A 20-year old woman was admitted acutely under the care of the gastroenterologists with a 4 day history of central abdominal pain of moderate severity associated with nausea and vomiting. For the previous 6 months she had experienced mild non-specific chronic lower abdominal pain, which had been labelled as non-organic pain.
Her past medical history was complex. She had neuronal intestinal dysplasia as a baby which manifested as a pseudo-obstruction. Consequently she required a right iliac fossa end-ileostomy which was fashioned at the age of 11 months. Her colon had been left in situ. There was a family history of neuronal intestinal dysplasia. Her twin sister and brother had also had an end-ileostomy fashioned at a similar age.
She had longstanding psychological problems including fluctuating depression, obsessive compulsive disorder, and apparent psychosomatic disorder. In addition, she was wheelchair bound secondary to congenital spastic paraparesis. She suffered from recurrent urinary tract infections and had ongoing episodes of high stoma output.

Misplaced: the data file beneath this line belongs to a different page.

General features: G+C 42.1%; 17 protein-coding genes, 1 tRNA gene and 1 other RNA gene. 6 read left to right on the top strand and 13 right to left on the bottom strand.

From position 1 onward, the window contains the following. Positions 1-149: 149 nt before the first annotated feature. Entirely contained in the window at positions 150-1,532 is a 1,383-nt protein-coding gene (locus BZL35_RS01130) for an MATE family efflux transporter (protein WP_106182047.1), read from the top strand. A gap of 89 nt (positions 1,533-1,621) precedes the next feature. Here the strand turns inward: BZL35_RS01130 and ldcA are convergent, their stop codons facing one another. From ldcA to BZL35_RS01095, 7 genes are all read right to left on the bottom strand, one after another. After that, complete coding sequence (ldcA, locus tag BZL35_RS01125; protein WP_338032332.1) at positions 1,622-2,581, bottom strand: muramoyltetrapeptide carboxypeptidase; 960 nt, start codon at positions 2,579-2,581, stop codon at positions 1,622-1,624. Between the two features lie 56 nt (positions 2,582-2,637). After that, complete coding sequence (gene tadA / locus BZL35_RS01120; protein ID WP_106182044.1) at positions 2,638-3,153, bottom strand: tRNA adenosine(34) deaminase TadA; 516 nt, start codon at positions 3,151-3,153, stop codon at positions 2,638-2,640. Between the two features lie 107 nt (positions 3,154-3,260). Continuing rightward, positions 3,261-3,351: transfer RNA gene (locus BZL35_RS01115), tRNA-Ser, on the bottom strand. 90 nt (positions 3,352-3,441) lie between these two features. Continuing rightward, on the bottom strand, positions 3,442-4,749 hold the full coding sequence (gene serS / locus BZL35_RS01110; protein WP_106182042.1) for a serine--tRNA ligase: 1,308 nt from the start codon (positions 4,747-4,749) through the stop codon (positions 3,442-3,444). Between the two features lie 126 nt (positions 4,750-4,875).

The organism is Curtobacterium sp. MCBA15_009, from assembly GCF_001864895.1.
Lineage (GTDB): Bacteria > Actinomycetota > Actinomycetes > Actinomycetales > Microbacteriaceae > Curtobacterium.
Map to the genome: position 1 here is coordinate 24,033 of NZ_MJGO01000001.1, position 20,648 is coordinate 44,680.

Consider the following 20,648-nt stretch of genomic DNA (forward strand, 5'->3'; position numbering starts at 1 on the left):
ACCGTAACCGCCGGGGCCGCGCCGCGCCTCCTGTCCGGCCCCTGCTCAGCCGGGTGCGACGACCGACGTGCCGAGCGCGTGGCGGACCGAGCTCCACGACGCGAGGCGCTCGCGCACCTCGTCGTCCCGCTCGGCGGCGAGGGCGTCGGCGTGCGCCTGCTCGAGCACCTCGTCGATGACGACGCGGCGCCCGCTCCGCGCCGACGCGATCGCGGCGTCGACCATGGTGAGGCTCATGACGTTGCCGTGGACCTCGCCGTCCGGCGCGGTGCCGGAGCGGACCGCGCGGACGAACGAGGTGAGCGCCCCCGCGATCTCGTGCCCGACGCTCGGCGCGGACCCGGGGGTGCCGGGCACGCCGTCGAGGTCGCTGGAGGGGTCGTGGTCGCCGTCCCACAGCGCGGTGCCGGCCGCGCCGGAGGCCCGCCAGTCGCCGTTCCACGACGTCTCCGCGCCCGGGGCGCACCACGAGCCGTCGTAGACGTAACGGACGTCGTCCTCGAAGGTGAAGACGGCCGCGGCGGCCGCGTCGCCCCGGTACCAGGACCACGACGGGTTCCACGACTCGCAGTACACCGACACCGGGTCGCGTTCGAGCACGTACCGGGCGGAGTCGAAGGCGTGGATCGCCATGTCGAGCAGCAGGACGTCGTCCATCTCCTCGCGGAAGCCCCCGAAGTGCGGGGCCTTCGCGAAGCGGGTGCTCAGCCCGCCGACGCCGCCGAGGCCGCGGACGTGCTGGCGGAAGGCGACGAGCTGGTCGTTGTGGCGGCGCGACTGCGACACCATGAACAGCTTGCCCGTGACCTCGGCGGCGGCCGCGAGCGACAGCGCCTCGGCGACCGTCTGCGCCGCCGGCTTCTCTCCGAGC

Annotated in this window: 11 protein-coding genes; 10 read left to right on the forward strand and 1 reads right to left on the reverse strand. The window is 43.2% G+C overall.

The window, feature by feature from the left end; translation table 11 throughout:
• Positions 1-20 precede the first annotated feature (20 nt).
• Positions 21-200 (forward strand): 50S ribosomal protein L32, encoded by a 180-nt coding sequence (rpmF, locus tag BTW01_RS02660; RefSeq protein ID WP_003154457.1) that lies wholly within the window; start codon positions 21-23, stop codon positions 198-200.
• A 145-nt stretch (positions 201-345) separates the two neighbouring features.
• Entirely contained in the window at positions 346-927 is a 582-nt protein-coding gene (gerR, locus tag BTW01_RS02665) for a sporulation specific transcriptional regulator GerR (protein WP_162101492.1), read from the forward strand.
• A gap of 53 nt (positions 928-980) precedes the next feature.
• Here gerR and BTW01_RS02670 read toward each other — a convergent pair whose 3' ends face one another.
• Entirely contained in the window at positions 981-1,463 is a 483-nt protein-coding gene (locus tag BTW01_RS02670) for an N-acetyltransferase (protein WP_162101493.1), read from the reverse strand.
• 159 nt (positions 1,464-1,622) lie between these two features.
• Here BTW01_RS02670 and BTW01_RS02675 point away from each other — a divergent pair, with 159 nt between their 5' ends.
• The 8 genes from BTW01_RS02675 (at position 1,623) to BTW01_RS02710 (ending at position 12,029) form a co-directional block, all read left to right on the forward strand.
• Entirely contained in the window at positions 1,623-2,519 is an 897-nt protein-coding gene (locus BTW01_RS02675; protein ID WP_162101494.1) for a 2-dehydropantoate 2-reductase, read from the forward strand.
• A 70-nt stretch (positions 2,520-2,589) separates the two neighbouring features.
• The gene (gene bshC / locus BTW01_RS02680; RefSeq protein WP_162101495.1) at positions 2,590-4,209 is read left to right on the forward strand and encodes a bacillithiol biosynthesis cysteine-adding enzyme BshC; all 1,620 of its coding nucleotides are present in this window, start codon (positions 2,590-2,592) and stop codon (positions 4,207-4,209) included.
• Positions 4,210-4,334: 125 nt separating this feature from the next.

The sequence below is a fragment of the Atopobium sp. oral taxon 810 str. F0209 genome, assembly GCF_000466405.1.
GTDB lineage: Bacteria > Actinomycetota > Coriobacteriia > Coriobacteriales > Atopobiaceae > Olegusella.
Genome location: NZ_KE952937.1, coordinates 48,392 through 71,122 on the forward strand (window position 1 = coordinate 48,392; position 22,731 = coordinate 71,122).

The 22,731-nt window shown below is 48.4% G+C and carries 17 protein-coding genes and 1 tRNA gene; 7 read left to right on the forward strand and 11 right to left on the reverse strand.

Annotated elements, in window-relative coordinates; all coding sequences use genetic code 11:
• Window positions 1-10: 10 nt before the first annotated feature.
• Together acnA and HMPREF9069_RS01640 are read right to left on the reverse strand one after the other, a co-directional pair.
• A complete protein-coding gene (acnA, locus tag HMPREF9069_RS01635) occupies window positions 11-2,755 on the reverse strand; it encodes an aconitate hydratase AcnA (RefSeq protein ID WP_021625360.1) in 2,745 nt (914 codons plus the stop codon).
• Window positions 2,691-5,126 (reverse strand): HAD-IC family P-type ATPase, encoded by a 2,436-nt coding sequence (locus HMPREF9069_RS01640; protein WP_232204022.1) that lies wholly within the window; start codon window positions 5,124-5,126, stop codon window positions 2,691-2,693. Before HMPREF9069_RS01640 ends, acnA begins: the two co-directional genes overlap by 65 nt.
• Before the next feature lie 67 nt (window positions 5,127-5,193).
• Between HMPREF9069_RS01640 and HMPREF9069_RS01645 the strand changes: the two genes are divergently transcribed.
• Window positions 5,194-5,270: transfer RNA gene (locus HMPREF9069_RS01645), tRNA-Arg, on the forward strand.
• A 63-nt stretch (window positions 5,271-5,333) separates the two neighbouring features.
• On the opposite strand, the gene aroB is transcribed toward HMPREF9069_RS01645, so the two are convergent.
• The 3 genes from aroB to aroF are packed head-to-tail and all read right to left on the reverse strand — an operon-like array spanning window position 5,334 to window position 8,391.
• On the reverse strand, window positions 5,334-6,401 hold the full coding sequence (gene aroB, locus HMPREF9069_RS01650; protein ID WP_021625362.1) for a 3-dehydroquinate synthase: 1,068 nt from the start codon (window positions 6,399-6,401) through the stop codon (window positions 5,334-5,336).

For many years she had direct access to the medical gastroenterology ward for parenteral rehydration in case of high stoma output causing dehydration. On this occasion she was admitted to the gastroenterology ward for further management in view of what was thought to be recurrent non-organic symptoms.
On admission, she was apyrexial and haemodynamically normal. There were no signs of peritonitis, and a digital rectal examination was normal. Blood investigations and plain abdominal imaging on admission were unremarkable. A provisional diagnosis of a psychosomatic abdominal pain was made.
After 4 days the patient was transferred to the psychiatric ward as she was refusing to eat or allow the phlebotomists to take blood for routine investigations. Within 24 h of transfer she suffered a cardiac arrest. Attempts at cardiopulmonary resuscitation were eventually successful in restoring a cardiac output. She required intubation and ventilation and was transferred to the intensive care unit (ICU).
She was noted to be profoundly hypokalaemic with a K+ of 1.8 mmol/l. It was presumed that self induced vomiting had caused her hypokalaemia and this in turn had triggered ventricular fibrillation. After 24 h she was noted to have an increasing serum lactate that reached 17 mmol/l. She required increasing inotropic support and so a surgical opinion was sought.